The claim that anyone can do communications is as old as the comms and PR hills. It’s always been an issue and I don’t see that changing any time soon. So should we have a plan to tackle it?
by Darren Caveney
I read a post by Seth Godin just before Christmas called ‘Nobody dabbles at dentistry’. It reminded me of the perennial gripe we communicators have that everyone thinks they can do communications.
The reality – whether we like it or not – is that there are some communications activities which non-comms colleagues can do.
The problems kick in when those without the comms skills, savvy and experience decide to ignore good advice or ‘dabble’ themselves on a much larger level.
When this happens within an organisation a number of problems always surface in my experience. Here are just three real-life examples to chew on:
1. Non-comms people only like to do the fun, non-threatening, tactical aspects of comms – think leaflets and videos. They never want to do the shitty media enquiry or the out of hours crisis or the budget consultation plan
2. “Media training? Oh I don’t need that, I’m a natural” How often have you heard that from senior folk? Ironically, they are almost always the people who need it most, in my experience at least
3. “Oh we' organised a schools competition to design a new logo for XYZ service - it needs tweaking (AKA complete overhaul. AKA it shouldn’t have ever been commissioned in the first place) could you do that and then can we use it on all of our materials?””
Social media has blown the doors off our sole claim to do comms
Social media has gone through a fascinating product lifecycle curve these past 11 or 12 years. One aspect of this was when comms teams let go of control and encouraged other colleagues to run interesting front line service accounts.
What we learned was there are some genuinely great organisational social media accounts out there run by non-comms people but with a talent for engaging on social media.
There are also some howlers. From the stale to the inactive and the downright damaging.
In 20 organisational social media reviews I’ve undertaken I have, on average, recommended that 15% of accounts are closed down for these very reasons.
But for sure social media has added to the belief that anyone can do communications. The vast majority of your staff will have at least one personal social media account. And they will have varying degrees of skills and knowledge as a result. They will maybe have filmed their kids on their smartphone or taken a pile of snaps.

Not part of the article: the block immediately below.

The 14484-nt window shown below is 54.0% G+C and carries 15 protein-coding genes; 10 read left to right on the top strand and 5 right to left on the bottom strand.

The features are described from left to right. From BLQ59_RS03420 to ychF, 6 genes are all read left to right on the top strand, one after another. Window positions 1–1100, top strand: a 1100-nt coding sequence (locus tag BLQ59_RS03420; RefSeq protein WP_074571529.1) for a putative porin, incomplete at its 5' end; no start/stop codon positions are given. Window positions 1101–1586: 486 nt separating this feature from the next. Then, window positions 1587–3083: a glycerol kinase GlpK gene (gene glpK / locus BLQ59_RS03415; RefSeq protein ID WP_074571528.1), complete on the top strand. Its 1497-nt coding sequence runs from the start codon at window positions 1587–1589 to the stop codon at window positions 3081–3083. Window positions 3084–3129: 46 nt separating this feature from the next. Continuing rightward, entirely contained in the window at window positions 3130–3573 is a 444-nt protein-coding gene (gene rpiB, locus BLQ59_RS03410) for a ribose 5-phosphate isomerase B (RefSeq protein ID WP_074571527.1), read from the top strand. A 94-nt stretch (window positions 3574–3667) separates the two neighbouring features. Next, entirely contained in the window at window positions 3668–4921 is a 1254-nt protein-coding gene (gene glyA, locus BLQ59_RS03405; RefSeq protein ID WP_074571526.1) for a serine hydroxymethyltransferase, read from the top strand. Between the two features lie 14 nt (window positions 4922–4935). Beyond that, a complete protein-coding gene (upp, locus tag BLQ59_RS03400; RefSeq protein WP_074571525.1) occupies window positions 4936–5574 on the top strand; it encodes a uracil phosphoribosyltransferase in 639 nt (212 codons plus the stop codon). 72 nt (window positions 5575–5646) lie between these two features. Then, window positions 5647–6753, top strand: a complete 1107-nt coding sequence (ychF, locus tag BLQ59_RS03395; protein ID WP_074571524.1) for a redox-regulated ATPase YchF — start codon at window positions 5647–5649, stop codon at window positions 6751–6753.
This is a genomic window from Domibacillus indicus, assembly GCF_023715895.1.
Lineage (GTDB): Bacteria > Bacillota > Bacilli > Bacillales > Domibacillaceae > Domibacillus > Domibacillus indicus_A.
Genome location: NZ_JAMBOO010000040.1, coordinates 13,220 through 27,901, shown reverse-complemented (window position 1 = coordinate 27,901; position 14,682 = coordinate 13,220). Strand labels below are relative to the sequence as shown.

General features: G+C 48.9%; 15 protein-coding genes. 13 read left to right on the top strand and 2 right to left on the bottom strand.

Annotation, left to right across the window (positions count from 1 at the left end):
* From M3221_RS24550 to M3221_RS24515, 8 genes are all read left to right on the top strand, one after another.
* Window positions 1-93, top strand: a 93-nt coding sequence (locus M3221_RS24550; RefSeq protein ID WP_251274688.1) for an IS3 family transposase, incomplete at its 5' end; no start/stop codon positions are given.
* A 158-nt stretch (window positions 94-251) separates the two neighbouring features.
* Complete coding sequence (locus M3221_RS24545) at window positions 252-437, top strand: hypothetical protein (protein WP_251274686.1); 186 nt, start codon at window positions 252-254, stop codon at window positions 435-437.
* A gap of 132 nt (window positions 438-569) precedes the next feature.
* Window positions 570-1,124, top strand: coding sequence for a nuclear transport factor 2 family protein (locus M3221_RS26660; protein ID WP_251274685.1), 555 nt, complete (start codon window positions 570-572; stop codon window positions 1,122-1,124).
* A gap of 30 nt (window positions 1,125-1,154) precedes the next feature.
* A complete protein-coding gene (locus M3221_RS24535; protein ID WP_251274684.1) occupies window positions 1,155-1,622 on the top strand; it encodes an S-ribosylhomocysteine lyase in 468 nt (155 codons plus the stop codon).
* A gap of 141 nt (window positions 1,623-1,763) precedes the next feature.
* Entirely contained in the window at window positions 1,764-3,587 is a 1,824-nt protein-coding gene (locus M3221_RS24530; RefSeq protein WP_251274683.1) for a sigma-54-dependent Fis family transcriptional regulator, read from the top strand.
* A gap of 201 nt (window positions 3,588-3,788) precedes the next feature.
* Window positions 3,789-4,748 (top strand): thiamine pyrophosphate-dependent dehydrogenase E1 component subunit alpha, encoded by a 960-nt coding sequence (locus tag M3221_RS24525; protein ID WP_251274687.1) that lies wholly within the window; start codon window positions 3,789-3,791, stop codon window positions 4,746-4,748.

Neither of these things automatically makes someone a communications professional.
What Seth says
In his perfectly pitched recent post he said this:
“It’s difficult to find your footing when you’re a logo designer, a comedian or a project manager. Because these are gigs that many people think they can do, at least a little bit.
If you’re doing one of these non-dentist jobs, the best approach is to be extraordinarily good at it. So much better than an amateur that there’s really no room for discussion. You don’t have to justify yourself. Your work justifies you.
The alternative is to simply whine about the fact that everyone thinks that they can do what you do.
The thing is, it might be true.”
So, delivering brilliant comms - which your colleagues can’t - has to be the way to go in 2019.
Of course your massive ‘to do’ list could thwart that simple notion.
But how much of your to do list is a genuine organisational priority? Work which will have an impact and deliver measurable benefits?
Hmmmm. Thought so.
This is what’s known in the game as a risk.
So the answer is?
As all good risk managers will tell you – the best way of managing the risk is to remove the risk.
So in other words we have to remove the huge, daunting, and sometimes inappropriate and unrealistic to do lists.
Do that and focus on the all important strategy and we’re elevating both ourselves and our offer.
But we don’t have a comms strategy…
In a @comms2point0 Twitter poll I ran before Christmas it emerged that only 12% of respondents have comms strategy in place for 2019.
46% said it was a work in progress so that’s good to see.
But 20% said they don’t write one. A fifth.
Does that help our cause to be the professional communicators in our organisations?
I don’t think it does.
Now this is only a small sample of 65 people so is certainly not statistically valid but it does echo some of what I heard on my travels in 2018.
So if we want to be more dentist and less project manager I say get a strategy. A good one.
And use it to beat off all the silly requests for non-priority work which will never go away until we have a plan to deal with them professionally and just say no a hell of a lot more.
Of course all of this is easy for me to say as I’m not running in-house teams any more. But I always had a strategy and whilst not a magic wand it did help tackle the ‘comms side-wash’ which continually lands in our offices and inboxes as sure as day follows night.
Or, alternatively, get that bloke in HR/IT/Regeneration (delete as appropriate) to do all of these non-priority comms requests if he’s so keen to be a comms person 😊
Darren Caveney is creator of comms2point0 and owner of Creative Communicators Ltd
image via the US National Archives